Living In The Now

Posted By: Dieuner Joseph | Sunday, January 13, 2013


According to NASA’s Jet Propulsion Lab, each day has been shortened by 1.8 microseconds due to the enormous, tsunami-spawning earthquake off Japan in 2011 that shifted the planet’s axis by several inches, and sped up the earth rotation. That means we have to learn to live in the now because our time is getting shorter.

This revelation may not seem significant, since many of us waste far greater amount of time than 1.8 microseconds, on a daily basis. Nevertheless, it should cause us to pause long enough to think about the quality of life we are living and the way we spend our time. The hope is that many of us will become more purposeful in trying to live in the now so we can enjoy the present as the gift of life from God that it is.

Time is one of the greatest gifts we have as human beings. What we do with the time we’ve been given is our gift back to God. Yet, many of us struggle to make the best of our time on earth. We waste so much of our time trying to please people who really don’t care about our wellbeing; and trying to acquire things that cannot give us a sense of purpose or help us to live with joy.

Many of us are being held hostage by our past and robbing ourselves of the opportunity to live in the now.  Some are so focused on planning for the future that they are oblivious to the precious experiences they are foregoing in the now. We’ve allowed worry to define our existence such that we are encumbered with stress. We scarcely laugh or take the time to enjoy the moment.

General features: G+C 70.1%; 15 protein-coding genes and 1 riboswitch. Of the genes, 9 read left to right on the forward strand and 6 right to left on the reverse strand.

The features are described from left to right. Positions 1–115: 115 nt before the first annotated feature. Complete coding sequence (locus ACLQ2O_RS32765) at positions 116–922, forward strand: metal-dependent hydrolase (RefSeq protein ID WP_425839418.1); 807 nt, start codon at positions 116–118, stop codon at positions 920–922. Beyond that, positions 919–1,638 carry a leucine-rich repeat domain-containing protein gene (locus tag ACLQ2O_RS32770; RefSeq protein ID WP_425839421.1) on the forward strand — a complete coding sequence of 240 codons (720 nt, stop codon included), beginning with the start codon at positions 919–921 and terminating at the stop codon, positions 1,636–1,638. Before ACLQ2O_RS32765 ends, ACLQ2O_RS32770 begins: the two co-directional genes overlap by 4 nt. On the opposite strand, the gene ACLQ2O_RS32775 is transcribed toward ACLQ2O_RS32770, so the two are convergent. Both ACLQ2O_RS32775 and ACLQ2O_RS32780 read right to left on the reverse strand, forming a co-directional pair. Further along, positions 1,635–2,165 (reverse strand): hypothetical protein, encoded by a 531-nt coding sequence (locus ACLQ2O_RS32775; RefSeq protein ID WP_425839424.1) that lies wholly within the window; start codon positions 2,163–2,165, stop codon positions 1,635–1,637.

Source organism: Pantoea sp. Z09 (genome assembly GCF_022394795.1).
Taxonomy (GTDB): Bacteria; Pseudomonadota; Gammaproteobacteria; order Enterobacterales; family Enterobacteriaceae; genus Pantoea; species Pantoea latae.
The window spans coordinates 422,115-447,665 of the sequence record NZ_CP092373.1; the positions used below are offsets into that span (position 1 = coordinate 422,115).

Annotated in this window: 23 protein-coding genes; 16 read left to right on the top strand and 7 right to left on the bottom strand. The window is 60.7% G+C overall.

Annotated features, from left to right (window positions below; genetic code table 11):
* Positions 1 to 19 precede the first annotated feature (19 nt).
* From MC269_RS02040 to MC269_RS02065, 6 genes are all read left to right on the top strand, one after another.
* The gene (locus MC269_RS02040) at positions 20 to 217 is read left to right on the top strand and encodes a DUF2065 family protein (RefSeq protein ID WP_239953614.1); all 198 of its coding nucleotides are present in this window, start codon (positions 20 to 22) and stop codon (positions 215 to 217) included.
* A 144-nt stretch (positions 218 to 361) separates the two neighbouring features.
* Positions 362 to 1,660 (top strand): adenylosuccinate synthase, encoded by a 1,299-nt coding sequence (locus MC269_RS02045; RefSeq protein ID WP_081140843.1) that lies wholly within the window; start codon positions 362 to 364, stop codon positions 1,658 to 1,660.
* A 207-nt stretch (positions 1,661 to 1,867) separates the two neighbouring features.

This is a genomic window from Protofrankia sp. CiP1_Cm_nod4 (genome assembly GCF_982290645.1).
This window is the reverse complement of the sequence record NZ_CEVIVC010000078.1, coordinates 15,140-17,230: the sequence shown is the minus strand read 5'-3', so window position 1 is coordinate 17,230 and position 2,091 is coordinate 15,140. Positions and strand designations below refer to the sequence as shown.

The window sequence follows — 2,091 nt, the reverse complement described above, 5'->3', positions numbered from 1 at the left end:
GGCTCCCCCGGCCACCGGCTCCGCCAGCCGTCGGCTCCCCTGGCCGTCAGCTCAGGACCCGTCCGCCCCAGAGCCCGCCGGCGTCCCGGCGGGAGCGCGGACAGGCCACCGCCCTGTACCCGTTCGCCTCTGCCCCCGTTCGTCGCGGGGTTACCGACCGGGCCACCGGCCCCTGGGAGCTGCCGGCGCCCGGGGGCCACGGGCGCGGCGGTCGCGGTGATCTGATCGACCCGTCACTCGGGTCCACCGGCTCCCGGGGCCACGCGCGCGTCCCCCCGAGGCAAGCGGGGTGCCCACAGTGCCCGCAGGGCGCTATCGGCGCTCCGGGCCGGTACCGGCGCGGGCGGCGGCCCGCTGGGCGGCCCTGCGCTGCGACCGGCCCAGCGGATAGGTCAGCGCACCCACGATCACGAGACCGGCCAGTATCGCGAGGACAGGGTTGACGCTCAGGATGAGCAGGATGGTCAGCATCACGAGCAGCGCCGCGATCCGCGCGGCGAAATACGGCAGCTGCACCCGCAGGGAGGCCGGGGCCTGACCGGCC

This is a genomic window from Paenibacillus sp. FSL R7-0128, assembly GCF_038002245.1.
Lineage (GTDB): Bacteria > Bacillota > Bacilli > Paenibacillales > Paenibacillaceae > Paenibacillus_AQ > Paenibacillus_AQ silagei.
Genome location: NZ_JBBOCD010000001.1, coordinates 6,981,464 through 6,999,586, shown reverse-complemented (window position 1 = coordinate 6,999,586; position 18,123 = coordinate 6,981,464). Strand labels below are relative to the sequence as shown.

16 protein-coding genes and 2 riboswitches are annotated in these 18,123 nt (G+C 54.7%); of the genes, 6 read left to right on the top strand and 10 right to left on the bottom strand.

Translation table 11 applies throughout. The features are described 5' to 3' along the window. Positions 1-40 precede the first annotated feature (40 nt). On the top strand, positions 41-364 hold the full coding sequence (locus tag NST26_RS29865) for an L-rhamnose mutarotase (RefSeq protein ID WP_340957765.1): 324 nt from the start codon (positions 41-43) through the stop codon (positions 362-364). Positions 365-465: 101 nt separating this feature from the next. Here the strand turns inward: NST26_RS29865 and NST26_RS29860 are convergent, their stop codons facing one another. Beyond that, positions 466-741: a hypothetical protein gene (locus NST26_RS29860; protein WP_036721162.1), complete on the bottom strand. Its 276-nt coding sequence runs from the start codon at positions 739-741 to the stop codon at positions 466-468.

We need to live more in the moment. That doesn’t mean we don’t plan for the future. It means we have to stop allowing the present slip away, stop allowing time to rush past unobserved, and stop squandering the precious seconds of our lives as we worry about the future and ruminate about what's past.[1]

According to Psychology Today “Living in the moment—also called mindfulness—is a state of active, open, intentional attention on the present. Instead of letting your life go by without living it, you awaken to experience.” Simply stated, we have to be awakened to the experiences of love and fellowship, as they are presented to us in the moment. We have to actively set aside time to enjoy the now. We have to be opened to stress-free moments that can regenerate our mind, spirit and body. We have to be intentional about laughter and love.

"Everyone agrees it's important to live in the moment, but the problem is how," says Ellen Langer, a psychologist at Harvard and author of Mindfulness. I propose the following approaches:

Be grateful for the now

Ingratitude hinders our ability to enjoy the moment. It makes us resentful and unappreciative of the people who love us and the things we’ve already accumulated. Hence we become dissatisfied and unhappy with life, instead of celebrating each precious moment we have in the present. People who are grateful for the now, experience more joy because they don’t let the present slip away. Instead, they see now as a present to be unwrapped and enjoy no matter their circumstance.

Don’t delay laughter